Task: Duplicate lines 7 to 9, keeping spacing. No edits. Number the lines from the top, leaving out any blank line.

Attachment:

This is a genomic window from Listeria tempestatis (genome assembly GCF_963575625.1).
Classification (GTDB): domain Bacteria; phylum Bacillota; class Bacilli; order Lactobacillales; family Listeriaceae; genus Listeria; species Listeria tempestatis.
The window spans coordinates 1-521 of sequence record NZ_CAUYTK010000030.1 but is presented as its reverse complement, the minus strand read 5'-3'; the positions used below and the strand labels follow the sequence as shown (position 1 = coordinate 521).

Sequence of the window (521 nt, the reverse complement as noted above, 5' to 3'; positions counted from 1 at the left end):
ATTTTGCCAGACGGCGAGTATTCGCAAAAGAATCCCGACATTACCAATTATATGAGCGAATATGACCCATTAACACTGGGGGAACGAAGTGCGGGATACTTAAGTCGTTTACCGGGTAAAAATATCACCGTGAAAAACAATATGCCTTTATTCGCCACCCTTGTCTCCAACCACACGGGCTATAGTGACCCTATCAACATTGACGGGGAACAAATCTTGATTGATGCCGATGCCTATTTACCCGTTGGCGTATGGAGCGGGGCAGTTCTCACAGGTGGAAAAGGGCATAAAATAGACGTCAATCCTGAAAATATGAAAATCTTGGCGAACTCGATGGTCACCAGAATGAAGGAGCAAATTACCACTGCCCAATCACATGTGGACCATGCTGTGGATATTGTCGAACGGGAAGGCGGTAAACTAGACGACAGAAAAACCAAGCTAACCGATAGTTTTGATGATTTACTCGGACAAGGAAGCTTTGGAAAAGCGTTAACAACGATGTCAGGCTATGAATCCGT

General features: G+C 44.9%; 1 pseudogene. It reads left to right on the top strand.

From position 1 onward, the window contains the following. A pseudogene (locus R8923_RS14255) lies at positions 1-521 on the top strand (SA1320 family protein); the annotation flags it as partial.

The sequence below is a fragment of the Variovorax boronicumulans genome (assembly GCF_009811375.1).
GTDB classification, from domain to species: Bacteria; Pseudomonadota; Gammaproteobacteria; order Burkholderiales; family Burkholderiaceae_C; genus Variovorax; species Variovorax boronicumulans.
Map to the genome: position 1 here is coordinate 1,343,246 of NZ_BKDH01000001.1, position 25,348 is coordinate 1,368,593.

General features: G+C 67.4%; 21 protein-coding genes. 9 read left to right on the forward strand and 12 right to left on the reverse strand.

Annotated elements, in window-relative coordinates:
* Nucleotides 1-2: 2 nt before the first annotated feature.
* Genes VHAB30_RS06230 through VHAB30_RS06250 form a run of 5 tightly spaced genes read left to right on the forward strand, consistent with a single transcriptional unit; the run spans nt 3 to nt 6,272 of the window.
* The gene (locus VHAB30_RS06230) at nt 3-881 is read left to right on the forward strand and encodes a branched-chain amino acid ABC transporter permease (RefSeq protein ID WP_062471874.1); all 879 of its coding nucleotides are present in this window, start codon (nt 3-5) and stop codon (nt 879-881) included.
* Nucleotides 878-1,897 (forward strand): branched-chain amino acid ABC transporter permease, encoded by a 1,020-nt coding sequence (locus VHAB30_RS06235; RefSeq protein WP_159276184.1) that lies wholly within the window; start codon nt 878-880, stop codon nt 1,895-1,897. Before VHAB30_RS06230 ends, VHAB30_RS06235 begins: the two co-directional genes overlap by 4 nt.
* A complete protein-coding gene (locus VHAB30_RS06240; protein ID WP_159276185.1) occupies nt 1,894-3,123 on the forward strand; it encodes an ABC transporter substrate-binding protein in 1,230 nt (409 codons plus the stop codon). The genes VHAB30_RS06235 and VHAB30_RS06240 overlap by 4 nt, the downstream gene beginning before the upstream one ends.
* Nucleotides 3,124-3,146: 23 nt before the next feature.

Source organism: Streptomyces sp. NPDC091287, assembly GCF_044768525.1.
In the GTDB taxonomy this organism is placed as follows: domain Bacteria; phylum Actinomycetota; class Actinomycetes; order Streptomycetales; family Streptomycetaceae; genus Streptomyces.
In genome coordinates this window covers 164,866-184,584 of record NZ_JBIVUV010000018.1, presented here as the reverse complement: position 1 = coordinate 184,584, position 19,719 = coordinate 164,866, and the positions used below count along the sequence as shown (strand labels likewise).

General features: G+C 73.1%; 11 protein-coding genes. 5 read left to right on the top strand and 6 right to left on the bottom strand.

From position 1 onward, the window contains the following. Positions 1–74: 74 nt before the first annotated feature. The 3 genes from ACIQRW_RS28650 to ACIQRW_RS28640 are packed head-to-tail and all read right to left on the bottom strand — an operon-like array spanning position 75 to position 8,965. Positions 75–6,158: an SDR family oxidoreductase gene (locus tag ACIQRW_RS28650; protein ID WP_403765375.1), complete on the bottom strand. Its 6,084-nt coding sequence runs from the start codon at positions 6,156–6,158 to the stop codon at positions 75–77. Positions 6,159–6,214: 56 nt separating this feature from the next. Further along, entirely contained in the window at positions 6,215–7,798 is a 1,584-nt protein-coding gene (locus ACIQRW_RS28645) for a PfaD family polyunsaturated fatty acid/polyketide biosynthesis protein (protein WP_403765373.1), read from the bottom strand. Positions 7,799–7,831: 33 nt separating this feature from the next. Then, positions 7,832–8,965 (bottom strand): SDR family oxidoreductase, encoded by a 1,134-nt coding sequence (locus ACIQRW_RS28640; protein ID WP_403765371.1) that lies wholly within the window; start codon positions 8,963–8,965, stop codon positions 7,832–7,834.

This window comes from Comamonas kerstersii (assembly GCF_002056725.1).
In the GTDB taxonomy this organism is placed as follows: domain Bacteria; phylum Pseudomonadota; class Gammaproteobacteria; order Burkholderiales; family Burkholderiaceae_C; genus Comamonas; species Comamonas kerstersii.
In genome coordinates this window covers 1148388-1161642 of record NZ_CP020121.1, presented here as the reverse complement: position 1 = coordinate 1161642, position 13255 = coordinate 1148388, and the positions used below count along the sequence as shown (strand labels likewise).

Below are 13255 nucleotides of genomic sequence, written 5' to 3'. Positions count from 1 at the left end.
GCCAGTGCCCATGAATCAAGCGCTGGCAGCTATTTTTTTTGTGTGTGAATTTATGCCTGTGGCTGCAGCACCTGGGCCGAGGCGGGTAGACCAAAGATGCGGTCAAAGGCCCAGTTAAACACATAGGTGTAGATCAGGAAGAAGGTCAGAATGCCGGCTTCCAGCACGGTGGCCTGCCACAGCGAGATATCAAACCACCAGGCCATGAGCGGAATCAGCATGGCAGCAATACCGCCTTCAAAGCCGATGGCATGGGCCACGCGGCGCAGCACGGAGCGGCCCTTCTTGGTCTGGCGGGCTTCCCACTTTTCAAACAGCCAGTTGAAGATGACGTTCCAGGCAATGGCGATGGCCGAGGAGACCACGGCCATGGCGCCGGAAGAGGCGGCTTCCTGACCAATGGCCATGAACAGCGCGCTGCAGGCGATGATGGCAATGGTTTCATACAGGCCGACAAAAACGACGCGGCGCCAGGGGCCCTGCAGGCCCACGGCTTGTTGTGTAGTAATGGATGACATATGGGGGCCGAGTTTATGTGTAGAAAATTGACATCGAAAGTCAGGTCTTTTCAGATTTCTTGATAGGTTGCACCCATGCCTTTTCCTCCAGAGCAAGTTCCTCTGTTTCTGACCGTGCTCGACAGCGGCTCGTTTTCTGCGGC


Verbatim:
From position 1 onward, the window contains the following. A pseudogene (locus R8923_RS14255) lies at positions 1-521 on the top strand (SA1320 family protein); the annotation flags it as partial.

The sequence below is a fragment of the Variovorax boronicumulans genome (assembly GCF_009811375.1).
GTDB classification, from domain to species: Bacteria; Pseudomonadota; Gammaproteobacteria; order Burkholderiales; family Burkholderiaceae_C; genus Variovorax; species Variovorax boronicumulans.